Wednesday, December 9, 2015

With AEC in Sight, an Old ASEAN Project Lingers On

The Nation today reported on a controversial power plant being built to power a potash mine in Thailand.  What’s interesting about the dispute is that it involves an ASEAN project that dates back to the earliest days of ASEAN economic cooperation, just as the ASEAN Economic Community (AEC) is about to be launched formally later this month.

The AEC is just the latest iteration of economic cooperation in Southeast Asia, a process that dates back to the 1967 Bangkok Declaration. However, the scope and vision of economic integration has changed over the years. Originally economic cooperation was driven more by the ASEAN governments, rather than the private sector. As such, the priorities of ASEAN governments focused more on collaboration on economic matters to promote social and political stability, rather than economic competitiveness.  This is reflected in the 1976 Bali Concord I declaration, which called for ASEAN members to provide mutual support in food and energy.

This vision was implemented in the ASEAN Industrial Project (AIP) scheme of 1980.  Under the AIP, each ASEAN member would sponsor an industrial project. The host government and its private sector would take 60% shareholding, with the other member governments taking up the remaining 40%.  The output of each project would receive trade preferences for exports to other ASEAN countries under the ASEAN Preferential Trading Arrangements agreement (APTA), and would have exclusivity within ASEAN.

Given these priorities, it was no surprise that the AIP projects focused on agriculture, e.g., food security: Indonesia (urea), Malaysia (urea) and the Philippines (phosphates). Thailand started in soda ash, then changed its project to potash, which is used in the production of fertilizer. Singapore proposed a diesel engine project, which was somewhat related to agriculture since the engines could be used to power agricultural equipment.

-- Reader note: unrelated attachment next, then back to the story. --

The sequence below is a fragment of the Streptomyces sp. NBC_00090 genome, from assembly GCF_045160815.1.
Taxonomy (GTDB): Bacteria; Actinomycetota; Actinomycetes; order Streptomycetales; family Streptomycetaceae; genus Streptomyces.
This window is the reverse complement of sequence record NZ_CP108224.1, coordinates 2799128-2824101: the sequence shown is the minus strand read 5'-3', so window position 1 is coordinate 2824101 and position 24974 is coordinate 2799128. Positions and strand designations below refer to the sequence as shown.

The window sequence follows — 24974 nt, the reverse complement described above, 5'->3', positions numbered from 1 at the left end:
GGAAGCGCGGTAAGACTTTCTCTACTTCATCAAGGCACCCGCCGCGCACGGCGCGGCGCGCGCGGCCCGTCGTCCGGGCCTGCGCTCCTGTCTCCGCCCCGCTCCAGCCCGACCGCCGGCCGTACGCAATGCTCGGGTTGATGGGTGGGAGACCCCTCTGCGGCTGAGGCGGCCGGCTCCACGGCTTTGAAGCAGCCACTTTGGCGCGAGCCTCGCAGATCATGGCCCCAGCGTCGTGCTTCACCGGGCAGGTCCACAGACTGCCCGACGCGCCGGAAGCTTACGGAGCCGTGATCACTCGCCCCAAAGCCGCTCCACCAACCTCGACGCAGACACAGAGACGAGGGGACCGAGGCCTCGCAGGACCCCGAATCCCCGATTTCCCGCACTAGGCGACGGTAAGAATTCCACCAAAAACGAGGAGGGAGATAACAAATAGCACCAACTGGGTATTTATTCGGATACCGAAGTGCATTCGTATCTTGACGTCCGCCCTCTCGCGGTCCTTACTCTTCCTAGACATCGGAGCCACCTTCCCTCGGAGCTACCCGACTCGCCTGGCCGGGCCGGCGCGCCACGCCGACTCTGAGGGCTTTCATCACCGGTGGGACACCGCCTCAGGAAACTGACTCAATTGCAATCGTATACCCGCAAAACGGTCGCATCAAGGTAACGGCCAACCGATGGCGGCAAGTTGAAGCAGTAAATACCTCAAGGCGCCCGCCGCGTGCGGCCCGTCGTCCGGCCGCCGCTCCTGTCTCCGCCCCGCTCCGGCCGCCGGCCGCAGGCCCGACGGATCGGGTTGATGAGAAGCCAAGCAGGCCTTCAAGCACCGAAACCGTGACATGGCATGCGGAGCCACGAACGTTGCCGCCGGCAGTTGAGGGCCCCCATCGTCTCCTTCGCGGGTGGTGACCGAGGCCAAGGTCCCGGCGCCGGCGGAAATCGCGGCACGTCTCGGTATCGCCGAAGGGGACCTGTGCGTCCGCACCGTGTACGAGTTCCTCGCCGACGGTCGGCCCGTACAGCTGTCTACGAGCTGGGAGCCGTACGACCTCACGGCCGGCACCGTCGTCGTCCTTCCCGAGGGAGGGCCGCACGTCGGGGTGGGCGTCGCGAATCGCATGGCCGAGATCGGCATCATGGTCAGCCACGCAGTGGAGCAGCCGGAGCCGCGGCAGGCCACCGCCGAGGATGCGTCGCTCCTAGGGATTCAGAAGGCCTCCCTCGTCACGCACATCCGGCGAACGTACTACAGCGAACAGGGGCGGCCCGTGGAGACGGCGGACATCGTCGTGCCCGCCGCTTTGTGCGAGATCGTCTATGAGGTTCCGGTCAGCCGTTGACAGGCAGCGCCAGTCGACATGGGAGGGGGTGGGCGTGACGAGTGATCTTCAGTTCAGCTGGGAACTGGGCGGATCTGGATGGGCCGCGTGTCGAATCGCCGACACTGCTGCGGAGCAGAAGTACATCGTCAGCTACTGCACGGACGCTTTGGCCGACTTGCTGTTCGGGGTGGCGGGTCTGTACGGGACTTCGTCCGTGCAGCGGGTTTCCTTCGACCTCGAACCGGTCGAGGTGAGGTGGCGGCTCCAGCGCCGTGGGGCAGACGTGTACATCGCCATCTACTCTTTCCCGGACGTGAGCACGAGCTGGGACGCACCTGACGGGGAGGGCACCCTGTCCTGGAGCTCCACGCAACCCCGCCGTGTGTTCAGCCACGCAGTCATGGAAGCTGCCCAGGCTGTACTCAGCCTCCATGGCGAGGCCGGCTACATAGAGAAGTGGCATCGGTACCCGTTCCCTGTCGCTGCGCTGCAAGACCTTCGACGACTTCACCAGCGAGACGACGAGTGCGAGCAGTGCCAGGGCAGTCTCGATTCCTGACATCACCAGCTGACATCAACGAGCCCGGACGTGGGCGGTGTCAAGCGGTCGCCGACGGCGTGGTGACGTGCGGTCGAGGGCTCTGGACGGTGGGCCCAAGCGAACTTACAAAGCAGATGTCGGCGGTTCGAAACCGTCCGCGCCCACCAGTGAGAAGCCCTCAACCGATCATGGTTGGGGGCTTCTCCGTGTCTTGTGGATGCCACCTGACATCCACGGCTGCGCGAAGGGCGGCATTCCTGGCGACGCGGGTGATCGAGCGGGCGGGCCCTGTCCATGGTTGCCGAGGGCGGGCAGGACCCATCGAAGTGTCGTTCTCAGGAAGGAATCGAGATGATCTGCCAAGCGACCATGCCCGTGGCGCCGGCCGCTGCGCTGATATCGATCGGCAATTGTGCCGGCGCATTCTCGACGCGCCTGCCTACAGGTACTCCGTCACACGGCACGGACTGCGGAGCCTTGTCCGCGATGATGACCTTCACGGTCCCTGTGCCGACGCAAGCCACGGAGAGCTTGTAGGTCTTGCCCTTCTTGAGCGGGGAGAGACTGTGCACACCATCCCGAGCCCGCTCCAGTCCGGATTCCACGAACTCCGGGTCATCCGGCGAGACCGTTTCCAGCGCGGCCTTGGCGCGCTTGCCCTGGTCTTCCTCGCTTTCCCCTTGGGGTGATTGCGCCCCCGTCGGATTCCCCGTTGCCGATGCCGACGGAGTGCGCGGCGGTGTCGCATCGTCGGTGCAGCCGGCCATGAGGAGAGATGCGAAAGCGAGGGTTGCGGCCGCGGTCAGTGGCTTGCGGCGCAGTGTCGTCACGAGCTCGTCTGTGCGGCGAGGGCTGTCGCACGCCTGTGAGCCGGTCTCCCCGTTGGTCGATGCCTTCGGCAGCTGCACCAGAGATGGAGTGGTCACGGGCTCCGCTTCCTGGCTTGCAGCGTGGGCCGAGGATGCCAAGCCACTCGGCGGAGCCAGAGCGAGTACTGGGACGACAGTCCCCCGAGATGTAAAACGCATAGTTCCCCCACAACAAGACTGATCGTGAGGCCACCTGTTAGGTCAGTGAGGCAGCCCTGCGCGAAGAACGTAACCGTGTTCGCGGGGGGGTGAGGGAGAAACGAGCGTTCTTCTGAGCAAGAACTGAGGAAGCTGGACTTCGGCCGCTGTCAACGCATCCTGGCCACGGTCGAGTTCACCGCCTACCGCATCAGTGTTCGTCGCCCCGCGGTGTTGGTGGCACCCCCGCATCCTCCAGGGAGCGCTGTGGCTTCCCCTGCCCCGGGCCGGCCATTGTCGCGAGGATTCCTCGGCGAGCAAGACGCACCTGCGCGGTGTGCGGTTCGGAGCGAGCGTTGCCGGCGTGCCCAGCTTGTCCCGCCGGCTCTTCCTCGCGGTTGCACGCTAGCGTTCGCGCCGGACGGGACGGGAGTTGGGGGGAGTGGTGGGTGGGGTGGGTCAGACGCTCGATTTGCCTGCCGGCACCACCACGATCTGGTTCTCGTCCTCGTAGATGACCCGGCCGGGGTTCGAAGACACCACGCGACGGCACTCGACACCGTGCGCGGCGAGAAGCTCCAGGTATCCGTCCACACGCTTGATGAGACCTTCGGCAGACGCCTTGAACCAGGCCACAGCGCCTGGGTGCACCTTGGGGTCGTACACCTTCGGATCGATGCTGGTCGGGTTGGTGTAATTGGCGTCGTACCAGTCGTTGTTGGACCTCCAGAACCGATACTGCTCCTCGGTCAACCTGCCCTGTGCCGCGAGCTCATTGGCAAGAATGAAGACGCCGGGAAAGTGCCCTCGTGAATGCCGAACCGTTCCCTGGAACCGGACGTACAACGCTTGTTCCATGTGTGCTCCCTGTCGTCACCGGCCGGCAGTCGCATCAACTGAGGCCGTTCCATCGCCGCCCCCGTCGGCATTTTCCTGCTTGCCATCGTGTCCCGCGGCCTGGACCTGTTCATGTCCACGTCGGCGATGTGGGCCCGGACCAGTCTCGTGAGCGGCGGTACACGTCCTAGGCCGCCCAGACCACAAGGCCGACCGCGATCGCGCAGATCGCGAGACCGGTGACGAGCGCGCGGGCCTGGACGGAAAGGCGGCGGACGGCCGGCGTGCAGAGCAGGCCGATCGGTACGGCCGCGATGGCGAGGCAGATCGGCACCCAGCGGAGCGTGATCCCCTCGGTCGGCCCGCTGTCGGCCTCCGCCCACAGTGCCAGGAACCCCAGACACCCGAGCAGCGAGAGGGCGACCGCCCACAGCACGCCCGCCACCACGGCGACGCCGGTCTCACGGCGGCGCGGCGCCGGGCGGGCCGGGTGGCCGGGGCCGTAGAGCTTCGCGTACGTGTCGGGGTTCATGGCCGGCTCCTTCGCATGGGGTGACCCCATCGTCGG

Unfortunately, the APTA and AIP schemes were not successful. APTA failed because it only provided for relative reductions in import duties, rather than absolute reductions (a 50% reduction of a 100% import duty leaves a significant duty in place) and because it only covered a limited number of products (the most infamous being snow removal equipment, useless in a tropical region). 

The AIP scheme was relatively more successful, with Indonesia and Malaysia successfully constructing their urea projects. The Philippine project became caught up in the post-Marcos era political and economic transition, with phosphates being replaced by fertilizer, then pulp and paper, then copper fabrication, then eventually becoming defunct.   The Singapore project was hampered by the reluctance of other ASEAN members to grant exclusivity to the diesel engines (Malaysia, in particular).  Singapore then shifted its project to a Hepatitis-B vaccine production plant, which can in retrospect be seen as inconsistent with the objective of the AIP scheme. More importantly, Singapore deliberately limited its investments in the other ASEAN members’ AIP projects to 1% shareholding to express its discontent with the program.  With other ASEAN members following suit on the basis of reciprocity, the AIP projects began to have funding shortfalls.

Which brings us to the Thai potash project, now called ASEAN Potash Mining Public Company Limited.  After much planning and effort, the company now plans to start mining potash next year, 36 years after the AIP projects were first envisioned.  The local community, however, objects to the construction of a coal power plant to power the mine, suggesting solar or natural gas. The mine’s management says that only its own coal-fired plant can make the mine economically viable.  The local community has resorted to protesting at the embassies of Brunei (which joined the AIP scheme when it became an ASEAN member in 1984), Indonesia, Malaysia, the Philippines and Singapore, because they still have equity in the potash project. 

Without making any assessments on the Thai company’s dispute with the local community, the AIPs in Thailand and elsewhere demonstrate the pitfalls when economic cooperation and integration is driven by government priorities, not market concerns.  A normal business would not take 36 years to come into fruition. Moreover, direct government ownership can bring unwanted criticism, as the Thai dispute illustrates. 

Fortunately, ASEAN economic integration has long since moved away from statist efforts and is based more on market-driven efforts by the private sector.  The continuing struggle of the Thai AIP to bring itself into being is another blast from the past demonstrating that ASEAN governments should support, but not lead, economic integration in Southeast Asia through the AEC.